Holzwarth Historic Site

Rating: 
Round Trip Distance: 1.2 miles
Difficulty: Easy
Elevation: 8881 - 8918 feet
Cellphone: 0 bars
Usage: Hiking - Equestrian - No Dogs
Time: 30 mins.
Facilities: Vault toilet
Trailhead: Holzwarth
Fee: $20/vehicle
Attractions: Scenic views, Historic site
   


View Holzwarth Historic Site in a larger map

The Holzwarth Historic Site is located in the Rocky Mountain National Park near the west entrance. Sophia and John G. Holzwarth built their homestead here in the 1920's and later operated a dude ranch which remained until around 1975 when the area was added to the Rocky Mountain National Park. The lodge and buildings of the dude ranch were removed from the meadow while the original homestead remains for visitors to the park to enjoy.


The trailhead is located just off of Highway 34 about 8 miles north of the Kawuneeche Visitor Center. The parking area can easily accommodate large vehicles and horse trailers.


When planning a visit it is important to note that the cabins are only open during certain hours each day which is between 10:30 AM to 4:30 PM during the busy summer season.


The first stop on the trail is the well preserved miner's cabin of Joseph Fleshuts who homesteaded 160 acres here in 1902 but left abruptly in 1911 never to return.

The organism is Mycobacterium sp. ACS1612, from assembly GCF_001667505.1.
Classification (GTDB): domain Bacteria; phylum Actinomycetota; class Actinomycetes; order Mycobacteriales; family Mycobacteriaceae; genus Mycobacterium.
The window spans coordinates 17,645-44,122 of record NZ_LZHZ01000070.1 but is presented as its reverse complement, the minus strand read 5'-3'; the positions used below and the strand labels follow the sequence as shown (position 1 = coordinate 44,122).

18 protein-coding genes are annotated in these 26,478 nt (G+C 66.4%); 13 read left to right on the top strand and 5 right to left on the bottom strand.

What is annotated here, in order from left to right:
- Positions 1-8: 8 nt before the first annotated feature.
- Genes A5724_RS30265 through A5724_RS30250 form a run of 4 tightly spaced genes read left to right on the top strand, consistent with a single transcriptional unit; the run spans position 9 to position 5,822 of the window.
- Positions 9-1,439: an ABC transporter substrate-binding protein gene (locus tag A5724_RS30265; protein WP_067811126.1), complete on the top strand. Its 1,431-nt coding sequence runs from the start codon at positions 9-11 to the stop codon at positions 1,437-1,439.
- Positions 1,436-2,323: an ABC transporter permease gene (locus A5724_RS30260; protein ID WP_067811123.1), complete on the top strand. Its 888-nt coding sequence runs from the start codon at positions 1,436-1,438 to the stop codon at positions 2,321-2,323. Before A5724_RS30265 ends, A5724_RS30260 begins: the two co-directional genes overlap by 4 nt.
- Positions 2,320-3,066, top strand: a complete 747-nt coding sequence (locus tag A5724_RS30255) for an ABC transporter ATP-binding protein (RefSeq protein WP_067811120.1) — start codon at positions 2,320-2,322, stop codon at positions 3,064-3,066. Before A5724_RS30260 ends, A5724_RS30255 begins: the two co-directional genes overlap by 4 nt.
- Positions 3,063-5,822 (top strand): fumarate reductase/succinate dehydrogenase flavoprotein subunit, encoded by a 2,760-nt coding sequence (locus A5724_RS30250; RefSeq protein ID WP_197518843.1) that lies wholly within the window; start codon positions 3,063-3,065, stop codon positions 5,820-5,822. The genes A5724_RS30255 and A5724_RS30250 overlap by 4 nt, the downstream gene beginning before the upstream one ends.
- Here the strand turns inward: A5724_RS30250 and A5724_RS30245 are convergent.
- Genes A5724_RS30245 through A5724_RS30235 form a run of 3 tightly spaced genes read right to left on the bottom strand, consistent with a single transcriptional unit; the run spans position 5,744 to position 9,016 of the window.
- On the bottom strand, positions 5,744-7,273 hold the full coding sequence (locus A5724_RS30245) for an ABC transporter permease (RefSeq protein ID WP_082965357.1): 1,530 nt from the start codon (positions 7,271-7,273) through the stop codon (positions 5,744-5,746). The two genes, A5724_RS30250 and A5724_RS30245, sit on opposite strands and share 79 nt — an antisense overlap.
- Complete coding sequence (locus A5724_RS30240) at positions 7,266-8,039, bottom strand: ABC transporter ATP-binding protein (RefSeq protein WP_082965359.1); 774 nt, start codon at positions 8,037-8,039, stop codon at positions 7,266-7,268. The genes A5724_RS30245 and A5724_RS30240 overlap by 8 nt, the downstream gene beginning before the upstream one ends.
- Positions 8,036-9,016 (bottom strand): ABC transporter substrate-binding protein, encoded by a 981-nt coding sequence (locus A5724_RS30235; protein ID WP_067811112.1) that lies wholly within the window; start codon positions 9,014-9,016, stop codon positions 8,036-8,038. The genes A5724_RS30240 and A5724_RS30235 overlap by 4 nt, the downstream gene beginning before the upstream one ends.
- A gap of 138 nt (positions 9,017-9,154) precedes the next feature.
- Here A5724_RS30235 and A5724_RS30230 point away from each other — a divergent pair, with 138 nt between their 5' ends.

The trail follows a hard packed road for about a half mile to the forested area on the other side of the valley. There are a few interesting interpretive signs along the route. The road is hard packed enough for wheelchairs but none of the buildings are wheelchair accessible.


The trail crosses the meager beginnings of the mighty Colorado River a short distance from the homestead.


Careful study of the map that details the layout of all the buildings is a valuable asset for explaining to children such things as the need for an ice house and a wood shed. The site also included a taxidermy.


For someone who has spent much of their life in the Rocky Mountain area it seems amazing how such flat roofs are able to stand up to the crushing weight of the winter snowpack.


Several of the buildings are occupied by caretakers. They are lucky enough to enjoy the modern conveniences of running water and electricity.


The Kawuneeche Valley truly has some very expansive meadows. The name, pronounced (kah-woo-NEE-chee) comes from the Arapaho words for 'coyote' and 'chief'.


The Holzwarth Historic Site is a good place to learn about life before the current modern era when people in remote areas out of necessity had to be totally self sufficient. There was no way of surviving throughout the winter without first growing enough food, hunting enough meat and gathering enough wood. Staying alive was truly a full time endeavor. If you would like to see it for yourself then all you have to do is 'Take a hike'.